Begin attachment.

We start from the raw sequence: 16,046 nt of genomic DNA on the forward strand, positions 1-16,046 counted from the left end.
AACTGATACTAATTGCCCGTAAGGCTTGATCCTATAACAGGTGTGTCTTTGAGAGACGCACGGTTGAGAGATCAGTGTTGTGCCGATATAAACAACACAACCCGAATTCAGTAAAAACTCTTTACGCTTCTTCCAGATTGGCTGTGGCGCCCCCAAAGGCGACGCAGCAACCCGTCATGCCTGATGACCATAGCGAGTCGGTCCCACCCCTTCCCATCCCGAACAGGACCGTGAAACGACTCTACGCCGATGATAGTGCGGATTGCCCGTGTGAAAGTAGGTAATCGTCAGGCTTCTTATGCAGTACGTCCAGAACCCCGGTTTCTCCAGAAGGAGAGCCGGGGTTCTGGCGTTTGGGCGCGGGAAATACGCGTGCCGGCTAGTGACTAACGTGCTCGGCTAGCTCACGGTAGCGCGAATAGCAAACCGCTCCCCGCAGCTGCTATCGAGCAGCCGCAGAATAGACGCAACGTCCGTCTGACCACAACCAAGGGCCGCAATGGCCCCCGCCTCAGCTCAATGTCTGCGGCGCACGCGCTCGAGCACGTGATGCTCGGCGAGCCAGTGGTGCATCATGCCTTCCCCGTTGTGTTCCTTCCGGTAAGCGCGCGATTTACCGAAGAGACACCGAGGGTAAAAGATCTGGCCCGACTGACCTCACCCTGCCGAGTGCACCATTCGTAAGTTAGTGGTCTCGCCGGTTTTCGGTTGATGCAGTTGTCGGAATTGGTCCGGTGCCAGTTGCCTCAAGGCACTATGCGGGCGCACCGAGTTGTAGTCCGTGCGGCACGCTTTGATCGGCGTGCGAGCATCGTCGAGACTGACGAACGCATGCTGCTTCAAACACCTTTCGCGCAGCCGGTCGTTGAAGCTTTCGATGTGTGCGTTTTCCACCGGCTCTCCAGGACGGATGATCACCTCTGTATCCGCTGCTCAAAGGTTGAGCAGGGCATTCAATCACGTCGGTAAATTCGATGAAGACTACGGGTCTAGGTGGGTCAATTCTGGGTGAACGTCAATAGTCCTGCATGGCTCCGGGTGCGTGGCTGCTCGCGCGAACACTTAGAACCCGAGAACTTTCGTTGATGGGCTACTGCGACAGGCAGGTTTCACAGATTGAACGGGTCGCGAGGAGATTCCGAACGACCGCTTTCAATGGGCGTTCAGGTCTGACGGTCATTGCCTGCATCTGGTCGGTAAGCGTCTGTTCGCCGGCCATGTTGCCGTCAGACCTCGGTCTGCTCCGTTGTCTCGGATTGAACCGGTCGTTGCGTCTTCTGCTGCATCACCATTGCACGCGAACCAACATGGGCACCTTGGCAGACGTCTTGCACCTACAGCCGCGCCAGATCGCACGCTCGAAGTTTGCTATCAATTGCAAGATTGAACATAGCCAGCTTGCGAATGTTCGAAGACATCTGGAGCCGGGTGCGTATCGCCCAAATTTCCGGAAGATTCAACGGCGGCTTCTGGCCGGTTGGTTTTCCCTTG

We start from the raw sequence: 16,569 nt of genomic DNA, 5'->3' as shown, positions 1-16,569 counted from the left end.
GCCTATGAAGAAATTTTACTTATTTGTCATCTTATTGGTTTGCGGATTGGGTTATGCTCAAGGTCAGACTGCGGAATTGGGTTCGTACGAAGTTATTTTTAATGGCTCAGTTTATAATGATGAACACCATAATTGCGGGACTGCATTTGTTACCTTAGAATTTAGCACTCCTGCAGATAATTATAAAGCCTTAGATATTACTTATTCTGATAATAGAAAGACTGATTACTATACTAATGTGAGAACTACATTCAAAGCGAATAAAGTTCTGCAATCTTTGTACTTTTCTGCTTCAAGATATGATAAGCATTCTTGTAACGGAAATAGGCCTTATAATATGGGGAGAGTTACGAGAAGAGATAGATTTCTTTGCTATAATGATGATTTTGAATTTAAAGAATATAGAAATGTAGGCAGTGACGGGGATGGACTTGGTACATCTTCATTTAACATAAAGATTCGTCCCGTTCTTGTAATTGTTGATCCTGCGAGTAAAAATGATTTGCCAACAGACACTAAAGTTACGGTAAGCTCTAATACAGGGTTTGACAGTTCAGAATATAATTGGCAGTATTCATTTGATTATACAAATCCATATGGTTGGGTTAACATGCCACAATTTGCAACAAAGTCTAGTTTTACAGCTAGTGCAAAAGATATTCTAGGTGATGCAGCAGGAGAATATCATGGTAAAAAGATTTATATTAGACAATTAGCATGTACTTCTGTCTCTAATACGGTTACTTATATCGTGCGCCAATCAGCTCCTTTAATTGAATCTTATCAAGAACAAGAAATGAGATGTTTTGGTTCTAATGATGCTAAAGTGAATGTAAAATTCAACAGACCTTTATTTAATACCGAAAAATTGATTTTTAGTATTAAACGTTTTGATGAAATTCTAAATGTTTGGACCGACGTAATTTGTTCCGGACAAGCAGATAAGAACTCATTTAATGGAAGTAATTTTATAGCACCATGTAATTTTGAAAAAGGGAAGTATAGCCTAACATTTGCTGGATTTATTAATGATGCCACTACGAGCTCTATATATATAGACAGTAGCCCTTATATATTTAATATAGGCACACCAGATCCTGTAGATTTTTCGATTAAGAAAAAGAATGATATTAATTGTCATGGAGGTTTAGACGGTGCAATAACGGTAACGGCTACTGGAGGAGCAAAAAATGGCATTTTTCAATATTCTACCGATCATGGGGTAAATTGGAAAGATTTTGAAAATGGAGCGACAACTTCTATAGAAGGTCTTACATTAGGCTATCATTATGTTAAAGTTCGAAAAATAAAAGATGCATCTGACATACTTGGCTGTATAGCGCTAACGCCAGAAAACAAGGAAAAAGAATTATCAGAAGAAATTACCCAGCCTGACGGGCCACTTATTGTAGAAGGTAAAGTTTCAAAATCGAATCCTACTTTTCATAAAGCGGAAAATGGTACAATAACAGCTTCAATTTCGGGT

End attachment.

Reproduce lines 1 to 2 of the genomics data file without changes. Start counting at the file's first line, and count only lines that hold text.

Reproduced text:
We start from the raw sequence: 16,046 nt of genomic DNA on the forward strand, positions 1-16,046 counted from the left end.
AACTGATACTAATTGCCCGTAAGGCTTGATCCTATAACAGGTGTGTCTTTGAGAGACGCACGGTTGAGAGATCAGTGTTGTGCCGATATAAACAACACAACCCGAATTCAGTAAAAACTCTTTACGCTTCTTCCAGATTGGCTGTGGCGCCCCCAAAGGCGACGCAGCAACCCGTCATGCCTGATGACCATAGCGAGTCGGTCCCACCCCTTCCCATCCCGAACAGGACCGTGAAACGACTCTACGCCGATGATAGTGCGGATTGCCCGTGTGAAAGTAGGTAATCGTCAGGCTTCTTATGCAGTACGTCCAGAACCCCGGTTTCTCCAGAAGGAGAGCCGGGGTTCTGGCGTTTGGGCGCGGGAAATACGCGTGCCGGCTAGTGACTAACGTGCTCGGCTAGCTCACGGTAGCGCGAATAGCAAACCGCTCCCCGCAGCTGCTATCGAGCAGCCGCAGAATAGACGCAACGTCCGTCTGACCACAACCAAGGGCCGCAATGGCCCCCGCCTCAGCTCAATGTCTGCGGCGCACGCGCTCGAGCACGTGATGCTCGGCGAGCCAGTGGTGCATCATGCCTTCCCCGTTGTGTTCCTTCCGGTAAGCGCGCGATTTACCGAAGAGACACCGAGGGTAAAAGATCTGGCCCGACTGACCTCACCCTGCCGAGTGCACCATTCGTAAGTTAGTGGTCTCGCCGGTTTTCGGTTGATGCAGTTGTCGGAATTGGTCCGGTGCCAGTTGCCTCAAGGCACTATGCGGGCGCACCGAGTTGTAGTCCGTGCGGCACGCTTTGATCGGCGTGCGAGCATCGTCGAGACTGACGAACGCATGCTGCTTCAAACACCTTTCGCGCAGCCGGTCGTTGAAGCTTTCGATGTGTGCGTTTTCCACCGGCTCTCCAGGACGGATGATCACCTCTGTATCCGCTGCTCAAAGGTTGAGCAGGGCATTCAATCACGTCGGTAAATTCGATGAAGACTACGGGTCTAGGTGGGTCAATTCTGGGTGAACGTCAATAGTCCTGCATGGCTCCGGGTGCGTGGCTGCTCGCGCGAACACTTAGAACCCGAGAACTTTCGTTGATGGGCTACTGCGACAGGCAGGTTTCACAGATTGAACGGGTCGCGAGGAGATTCCGAACGACCGCTTTCAATGGGCGTTCAGGTCTGACGGTCATTGCCTGCATCTGGTCGGTAAGCGTCTGTTCGCCGGCCATGTTGCCGTCAGACCTCGGTCTGCTCCGTTGTCTCGGATTGAACCGGTCGTTGCGTCTTCTGCTGCATCACCATTGCACGCGAACCAACATGGGCACCTTGGCAGACGTCTTGCACCTACAGCCGCGCCAGATCGCACGCTCGAAGTTTGCTATCAATTGCAAGATTGAACATAGCCAGCTTGCGAATGTTCGAAGACATCTGGAGCCGGGTGCGTATCGCCCAAATTTCCGGAAGATTCAACGGCGGCTTCTGGCCGGTTGGTTTTCCCTTG